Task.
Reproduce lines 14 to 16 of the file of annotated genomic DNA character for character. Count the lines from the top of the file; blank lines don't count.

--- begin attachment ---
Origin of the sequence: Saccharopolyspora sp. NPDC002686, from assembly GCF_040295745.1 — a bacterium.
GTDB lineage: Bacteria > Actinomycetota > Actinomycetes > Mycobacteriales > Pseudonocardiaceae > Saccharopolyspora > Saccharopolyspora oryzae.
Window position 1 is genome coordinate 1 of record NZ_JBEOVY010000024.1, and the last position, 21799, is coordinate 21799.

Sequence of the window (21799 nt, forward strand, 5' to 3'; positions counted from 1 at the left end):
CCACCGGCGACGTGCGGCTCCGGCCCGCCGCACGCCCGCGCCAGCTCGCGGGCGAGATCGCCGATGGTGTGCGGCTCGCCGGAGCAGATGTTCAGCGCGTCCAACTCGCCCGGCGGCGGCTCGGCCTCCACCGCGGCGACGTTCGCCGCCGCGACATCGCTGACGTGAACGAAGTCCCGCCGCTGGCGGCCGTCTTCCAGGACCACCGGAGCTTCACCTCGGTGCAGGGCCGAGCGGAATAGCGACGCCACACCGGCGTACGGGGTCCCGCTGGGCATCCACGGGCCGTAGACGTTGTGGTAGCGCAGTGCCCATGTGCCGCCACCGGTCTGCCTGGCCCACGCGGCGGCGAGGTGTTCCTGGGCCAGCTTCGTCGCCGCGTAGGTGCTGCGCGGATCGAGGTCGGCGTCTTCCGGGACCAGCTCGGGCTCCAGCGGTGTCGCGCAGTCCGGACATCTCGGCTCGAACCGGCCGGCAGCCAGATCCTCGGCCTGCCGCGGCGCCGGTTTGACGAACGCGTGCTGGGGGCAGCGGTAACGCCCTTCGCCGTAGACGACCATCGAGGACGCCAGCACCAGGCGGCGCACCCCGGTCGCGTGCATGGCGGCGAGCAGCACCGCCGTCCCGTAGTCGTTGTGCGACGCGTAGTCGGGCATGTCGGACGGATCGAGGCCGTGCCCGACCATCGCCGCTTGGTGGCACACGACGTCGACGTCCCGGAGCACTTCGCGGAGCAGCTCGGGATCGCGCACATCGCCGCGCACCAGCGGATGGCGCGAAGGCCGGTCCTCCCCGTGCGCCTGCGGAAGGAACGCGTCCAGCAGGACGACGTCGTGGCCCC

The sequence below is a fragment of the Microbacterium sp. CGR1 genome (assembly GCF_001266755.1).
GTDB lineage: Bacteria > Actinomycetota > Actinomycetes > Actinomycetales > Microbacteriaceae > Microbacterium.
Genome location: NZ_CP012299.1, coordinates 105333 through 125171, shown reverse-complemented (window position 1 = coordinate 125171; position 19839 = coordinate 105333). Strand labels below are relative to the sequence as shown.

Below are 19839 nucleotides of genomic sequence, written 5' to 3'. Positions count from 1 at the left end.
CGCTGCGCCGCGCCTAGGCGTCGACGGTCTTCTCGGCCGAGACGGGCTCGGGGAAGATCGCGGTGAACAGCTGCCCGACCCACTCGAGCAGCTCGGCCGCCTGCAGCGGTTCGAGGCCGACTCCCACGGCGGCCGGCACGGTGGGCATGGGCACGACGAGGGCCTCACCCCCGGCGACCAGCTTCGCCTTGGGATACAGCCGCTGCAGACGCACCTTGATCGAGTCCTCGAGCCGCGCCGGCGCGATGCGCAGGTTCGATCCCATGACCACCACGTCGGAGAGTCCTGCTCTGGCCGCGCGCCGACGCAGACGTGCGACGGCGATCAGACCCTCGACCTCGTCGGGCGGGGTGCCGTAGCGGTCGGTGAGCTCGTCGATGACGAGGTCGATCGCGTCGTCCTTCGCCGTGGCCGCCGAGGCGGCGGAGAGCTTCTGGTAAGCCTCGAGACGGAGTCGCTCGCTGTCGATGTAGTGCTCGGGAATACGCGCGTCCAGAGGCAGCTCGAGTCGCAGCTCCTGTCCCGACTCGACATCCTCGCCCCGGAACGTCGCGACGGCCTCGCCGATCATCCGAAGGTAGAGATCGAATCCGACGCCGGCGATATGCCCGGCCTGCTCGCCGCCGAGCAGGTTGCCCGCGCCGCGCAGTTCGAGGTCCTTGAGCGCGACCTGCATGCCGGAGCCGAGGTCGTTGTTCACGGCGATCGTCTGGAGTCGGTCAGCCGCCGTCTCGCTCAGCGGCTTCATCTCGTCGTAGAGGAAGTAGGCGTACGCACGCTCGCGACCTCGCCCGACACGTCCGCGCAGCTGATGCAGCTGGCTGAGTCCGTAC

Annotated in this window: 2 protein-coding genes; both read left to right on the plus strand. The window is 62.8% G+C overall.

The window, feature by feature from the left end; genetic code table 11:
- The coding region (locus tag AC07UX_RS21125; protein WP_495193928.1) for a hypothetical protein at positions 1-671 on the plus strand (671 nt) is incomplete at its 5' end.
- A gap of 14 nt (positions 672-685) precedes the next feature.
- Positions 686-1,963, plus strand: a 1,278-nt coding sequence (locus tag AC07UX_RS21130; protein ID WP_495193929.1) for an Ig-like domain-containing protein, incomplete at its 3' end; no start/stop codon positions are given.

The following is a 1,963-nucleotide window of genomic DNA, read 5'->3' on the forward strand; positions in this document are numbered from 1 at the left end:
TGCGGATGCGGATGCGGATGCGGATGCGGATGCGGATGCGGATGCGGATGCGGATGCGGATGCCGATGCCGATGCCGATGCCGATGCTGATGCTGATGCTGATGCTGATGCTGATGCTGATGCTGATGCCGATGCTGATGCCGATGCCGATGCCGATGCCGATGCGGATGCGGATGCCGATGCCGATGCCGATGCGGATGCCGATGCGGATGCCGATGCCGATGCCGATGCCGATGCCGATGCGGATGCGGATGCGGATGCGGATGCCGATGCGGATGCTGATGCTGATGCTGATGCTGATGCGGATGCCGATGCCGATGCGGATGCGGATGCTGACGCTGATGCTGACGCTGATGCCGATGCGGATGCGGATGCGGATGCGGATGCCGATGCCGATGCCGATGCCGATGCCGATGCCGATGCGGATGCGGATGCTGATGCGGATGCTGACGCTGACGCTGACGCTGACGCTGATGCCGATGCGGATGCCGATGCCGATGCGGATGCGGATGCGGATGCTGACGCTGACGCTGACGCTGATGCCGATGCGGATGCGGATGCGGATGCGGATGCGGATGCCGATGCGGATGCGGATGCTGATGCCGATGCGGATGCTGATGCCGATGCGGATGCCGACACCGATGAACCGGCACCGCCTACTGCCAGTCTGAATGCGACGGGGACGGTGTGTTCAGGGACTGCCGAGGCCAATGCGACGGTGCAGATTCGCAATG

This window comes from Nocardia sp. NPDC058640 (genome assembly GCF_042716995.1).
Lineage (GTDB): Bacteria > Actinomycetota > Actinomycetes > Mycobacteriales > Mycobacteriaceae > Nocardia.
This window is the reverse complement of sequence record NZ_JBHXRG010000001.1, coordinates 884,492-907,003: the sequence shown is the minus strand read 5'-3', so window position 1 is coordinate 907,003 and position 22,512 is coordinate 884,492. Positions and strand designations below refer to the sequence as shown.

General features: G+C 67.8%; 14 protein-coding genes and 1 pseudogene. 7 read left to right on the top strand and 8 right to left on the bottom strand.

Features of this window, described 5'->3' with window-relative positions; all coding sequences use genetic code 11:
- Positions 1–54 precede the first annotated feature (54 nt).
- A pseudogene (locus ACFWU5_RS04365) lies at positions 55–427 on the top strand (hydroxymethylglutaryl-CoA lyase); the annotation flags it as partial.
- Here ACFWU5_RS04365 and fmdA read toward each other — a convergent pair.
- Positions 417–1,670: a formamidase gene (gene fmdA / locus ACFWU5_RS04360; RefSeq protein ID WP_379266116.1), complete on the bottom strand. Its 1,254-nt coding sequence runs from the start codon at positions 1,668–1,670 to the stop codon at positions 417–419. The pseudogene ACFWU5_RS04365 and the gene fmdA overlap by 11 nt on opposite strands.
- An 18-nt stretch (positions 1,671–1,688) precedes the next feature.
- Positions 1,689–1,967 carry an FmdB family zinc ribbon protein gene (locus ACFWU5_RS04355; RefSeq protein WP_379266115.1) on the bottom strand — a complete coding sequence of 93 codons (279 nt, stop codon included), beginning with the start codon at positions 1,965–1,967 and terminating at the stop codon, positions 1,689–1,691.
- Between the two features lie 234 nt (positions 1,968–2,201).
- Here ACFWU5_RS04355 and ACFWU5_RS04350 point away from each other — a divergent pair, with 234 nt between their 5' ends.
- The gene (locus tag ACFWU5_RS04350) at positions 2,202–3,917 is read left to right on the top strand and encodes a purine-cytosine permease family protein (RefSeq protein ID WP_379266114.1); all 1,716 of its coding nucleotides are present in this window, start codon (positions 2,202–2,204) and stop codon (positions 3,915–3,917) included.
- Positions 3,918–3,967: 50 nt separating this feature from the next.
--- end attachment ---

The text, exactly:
- A gap of 14 nt (positions 672-685) precedes the next feature.
- Positions 686-1,963, plus strand: a 1,278-nt coding sequence (locus tag AC07UX_RS21130; protein ID WP_495193929.1) for an Ig-like domain-containing protein, incomplete at its 3' end; no start/stop codon positions are given.

The following is a 1,963-nucleotide window of genomic DNA, read 5'->3' on the forward strand; positions in this document are numbered from 1 at the left end: